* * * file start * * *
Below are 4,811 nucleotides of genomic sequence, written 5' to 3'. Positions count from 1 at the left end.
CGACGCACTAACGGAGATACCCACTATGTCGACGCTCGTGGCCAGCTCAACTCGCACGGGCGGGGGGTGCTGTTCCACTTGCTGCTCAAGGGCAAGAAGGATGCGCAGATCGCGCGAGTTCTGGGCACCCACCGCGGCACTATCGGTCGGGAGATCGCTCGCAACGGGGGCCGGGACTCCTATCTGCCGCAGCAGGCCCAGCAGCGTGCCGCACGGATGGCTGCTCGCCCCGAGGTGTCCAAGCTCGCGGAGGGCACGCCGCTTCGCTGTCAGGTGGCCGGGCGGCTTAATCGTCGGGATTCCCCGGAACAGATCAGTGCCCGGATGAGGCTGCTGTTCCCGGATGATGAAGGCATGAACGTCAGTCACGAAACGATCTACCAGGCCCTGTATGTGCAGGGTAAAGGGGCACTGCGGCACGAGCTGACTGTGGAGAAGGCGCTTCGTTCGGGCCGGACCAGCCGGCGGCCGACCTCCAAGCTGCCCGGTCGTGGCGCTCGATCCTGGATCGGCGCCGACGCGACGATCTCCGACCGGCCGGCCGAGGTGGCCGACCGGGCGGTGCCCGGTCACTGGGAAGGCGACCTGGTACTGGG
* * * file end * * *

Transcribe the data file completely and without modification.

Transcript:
Below are 4,811 nucleotides of genomic sequence, written 5' to 3'. Positions count from 1 at the left end.
CGACGCACTAACGGAGATACCCACTATGTCGACGCTCGTGGCCAGCTCAACTCGCACGGGCGGGGGGTGCTGTTCCACTTGCTGCTCAAGGGCAAGAAGGATGCGCAGATCGCGCGAGTTCTGGGCACCCACCGCGGCACTATCGGTCGGGAGATCGCTCGCAACGGGGGCCGGGACTCCTATCTGCCGCAGCAGGCCCAGCAGCGTGCCGCACGGATGGCTGCTCGCCCCGAGGTGTCCAAGCTCGCGGAGGGCACGCCGCTTCGCTGTCAGGTGGCCGGGCGGCTTAATCGTCGGGATTCCCCGGAACAGATCAGTGCCCGGATGAGGCTGCTGTTCCCGGATGATGAAGGCATGAACGTCAGTCACGAAACGATCTACCAGGCCCTGTATGTGCAGGGTAAAGGGGCACTGCGGCACGAGCTGACTGTGGAGAAGGCGCTTCGTTCGGGCCGGACCAGCCGGCGGCCGACCTCCAAGCTGCCCGGTCGTGGCGCTCGATCCTGGATCGGCGCCGACGCGACGATCTCCGACCGGCCGGCCGAGGTGGCCGACCGGGCGGTGCCCGGTCACTGGGAAGGCGACCTGGTACTGGG